Departing from Skoda’s POV, the Carsales Network would be inclined to cross-shop the Scout against traditional compact SUVs, including Volkswagen’s Tiguan, which is available with the same engine driving through a six-speed automatic for less money than the manual-only Scout. Bear in mind though that the Tiguan is smaller across the board and lacks the luggage capacity of the Scout.

If luggage capacity is all important, there’s the Kia Sportage EX CRDi, which is cheaper than the Scout and will haul more cargo by volume with the seats folded flat. It’s a diesel also, but lacks the Scout’s power and torque.

For the same money as the Skoda, the Nissan X-TRAIL TL offers substantially better output from its Renault engine and — as mentioned below in the ON THE ROAD section — can cope with more uphill and down-dale offroad work. As a bonus, the Nissan’s luggage capacity is greater and it will tow 2000kg. The downside is, frankly, it’s not as good to drive on-road as the Scout.

Renault’s Koleos Dynamique, with the same drivetrain as the diesel X-TRAIL, will tow even more, but won’t accommodate as much luggage as either the Scout or the Nissan.

Suzuki’s diesel Grand Vitara is a full $5000 less than the Scout, but output from the engine is sub-par and we wouldn’t expect the Grand Vitara to come close to matching the Scout’s packaging. In the defence of the Suzuki, it has approach and departure angles of which the Skoda can only dream. If you’re serious about your offroading, the Grand Vitara remains a hard act to follow.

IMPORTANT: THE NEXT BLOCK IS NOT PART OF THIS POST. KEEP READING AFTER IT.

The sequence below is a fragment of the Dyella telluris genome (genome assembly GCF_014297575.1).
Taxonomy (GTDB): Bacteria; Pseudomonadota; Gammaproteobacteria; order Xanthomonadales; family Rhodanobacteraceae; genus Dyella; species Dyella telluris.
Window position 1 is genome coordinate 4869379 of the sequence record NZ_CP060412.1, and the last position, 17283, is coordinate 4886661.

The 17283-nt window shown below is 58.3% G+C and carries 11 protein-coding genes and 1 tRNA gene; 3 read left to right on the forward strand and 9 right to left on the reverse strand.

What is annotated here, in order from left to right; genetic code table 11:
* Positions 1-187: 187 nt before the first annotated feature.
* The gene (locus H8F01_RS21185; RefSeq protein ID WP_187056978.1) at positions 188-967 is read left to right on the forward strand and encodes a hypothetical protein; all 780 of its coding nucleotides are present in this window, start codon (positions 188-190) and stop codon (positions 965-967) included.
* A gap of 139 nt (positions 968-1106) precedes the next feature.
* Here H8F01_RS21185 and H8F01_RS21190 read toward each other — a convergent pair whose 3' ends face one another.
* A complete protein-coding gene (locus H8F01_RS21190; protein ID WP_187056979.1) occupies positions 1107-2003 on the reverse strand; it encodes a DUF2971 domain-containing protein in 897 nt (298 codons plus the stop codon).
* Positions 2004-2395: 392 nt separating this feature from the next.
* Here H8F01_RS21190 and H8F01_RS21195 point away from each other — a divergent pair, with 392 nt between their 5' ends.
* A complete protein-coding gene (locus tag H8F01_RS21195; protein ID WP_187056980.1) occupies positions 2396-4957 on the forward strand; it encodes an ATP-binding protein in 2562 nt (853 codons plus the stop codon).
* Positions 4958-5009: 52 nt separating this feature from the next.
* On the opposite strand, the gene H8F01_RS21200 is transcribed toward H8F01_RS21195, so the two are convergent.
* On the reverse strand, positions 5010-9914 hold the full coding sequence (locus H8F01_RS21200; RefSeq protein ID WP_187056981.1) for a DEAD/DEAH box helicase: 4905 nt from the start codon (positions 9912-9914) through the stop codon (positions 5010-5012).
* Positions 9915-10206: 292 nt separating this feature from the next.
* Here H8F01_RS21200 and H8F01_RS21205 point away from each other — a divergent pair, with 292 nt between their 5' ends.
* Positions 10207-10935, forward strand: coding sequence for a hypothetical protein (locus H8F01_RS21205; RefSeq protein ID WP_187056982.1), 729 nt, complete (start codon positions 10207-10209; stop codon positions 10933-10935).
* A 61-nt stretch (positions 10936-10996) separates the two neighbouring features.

And if you’re in no hurry to buy, there’s also the possibility that Ford will introduce the Kuga SUV to market sometime within the next 12 months or so. That car, with diesel and powershift automatic, may well undercut the Skoda on price and offer similar levels of capability in a range of environments.


Skoda cites respective approach and departure angles of 16.3 and 16.9 degrees for the Scout. We didn’t really have the opportunity to test those parameters in the field (or breakover angle for that matter), but Nissan’s X-TRAIL, to use a less than analogous example, is good for an approach angle of 26 degrees and a departure angle of 22 degrees. Subaru doesn’t publish figures for the Outback, which suggests its approach and departure angles are not appreciably better than the Skoda’s — they may even be worse.